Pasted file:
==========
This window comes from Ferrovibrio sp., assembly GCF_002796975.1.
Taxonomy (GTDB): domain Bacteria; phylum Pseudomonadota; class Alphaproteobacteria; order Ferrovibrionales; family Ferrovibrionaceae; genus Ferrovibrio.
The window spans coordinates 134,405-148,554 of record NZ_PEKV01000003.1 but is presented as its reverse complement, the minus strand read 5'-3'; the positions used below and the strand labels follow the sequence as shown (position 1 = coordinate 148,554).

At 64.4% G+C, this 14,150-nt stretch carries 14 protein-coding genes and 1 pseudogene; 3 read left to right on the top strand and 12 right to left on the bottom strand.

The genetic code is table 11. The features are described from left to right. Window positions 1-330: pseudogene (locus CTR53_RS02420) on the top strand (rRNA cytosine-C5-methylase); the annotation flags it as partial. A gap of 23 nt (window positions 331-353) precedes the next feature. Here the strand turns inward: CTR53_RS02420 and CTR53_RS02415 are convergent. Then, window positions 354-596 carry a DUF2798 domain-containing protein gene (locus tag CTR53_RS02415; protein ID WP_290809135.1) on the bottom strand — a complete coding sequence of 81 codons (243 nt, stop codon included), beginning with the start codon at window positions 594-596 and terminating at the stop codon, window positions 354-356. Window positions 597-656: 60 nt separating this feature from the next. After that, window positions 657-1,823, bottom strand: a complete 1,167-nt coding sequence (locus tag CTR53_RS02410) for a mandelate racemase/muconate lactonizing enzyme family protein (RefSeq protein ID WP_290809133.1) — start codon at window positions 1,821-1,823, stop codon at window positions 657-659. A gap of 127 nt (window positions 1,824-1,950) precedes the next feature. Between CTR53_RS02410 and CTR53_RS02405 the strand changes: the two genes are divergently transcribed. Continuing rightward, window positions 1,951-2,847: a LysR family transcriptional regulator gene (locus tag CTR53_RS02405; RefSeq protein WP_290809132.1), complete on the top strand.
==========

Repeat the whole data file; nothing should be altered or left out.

This window comes from Ferrovibrio sp., assembly GCF_002796975.1.
Taxonomy (GTDB): domain Bacteria; phylum Pseudomonadota; class Alphaproteobacteria; order Ferrovibrionales; family Ferrovibrionaceae; genus Ferrovibrio.
The window spans coordinates 134,405-148,554 of record NZ_PEKV01000003.1 but is presented as its reverse complement, the minus strand read 5'-3'; the positions used below and the strand labels follow the sequence as shown (position 1 = coordinate 148,554).

At 64.4% G+C, this 14,150-nt stretch carries 14 protein-coding genes and 1 pseudogene; 3 read left to right on the top strand and 12 right to left on the bottom strand.

The genetic code is table 11. The features are described from left to right. Window positions 1-330: pseudogene (locus CTR53_RS02420) on the top strand (rRNA cytosine-C5-methylase); the annotation flags it as partial. A gap of 23 nt (window positions 331-353) precedes the next feature. Here the strand turns inward: CTR53_RS02420 and CTR53_RS02415 are convergent. Then, window positions 354-596 carry a DUF2798 domain-containing protein gene (locus tag CTR53_RS02415; protein ID WP_290809135.1) on the bottom strand — a complete coding sequence of 81 codons (243 nt, stop codon included), beginning with the start codon at window positions 594-596 and terminating at the stop codon, window positions 354-356. Window positions 597-656: 60 nt separating this feature from the next. After that, window positions 657-1,823, bottom strand: a complete 1,167-nt coding sequence (locus tag CTR53_RS02410) for a mandelate racemase/muconate lactonizing enzyme family protein (RefSeq protein ID WP_290809133.1) — start codon at window positions 1,821-1,823, stop codon at window positions 657-659. A gap of 127 nt (window positions 1,824-1,950) precedes the next feature. Between CTR53_RS02410 and CTR53_RS02405 the strand changes: the two genes are divergently transcribed. Continuing rightward, window positions 1,951-2,847: a LysR family transcriptional regulator gene (locus tag CTR53_RS02405; RefSeq protein WP_290809132.1), complete on the top strand.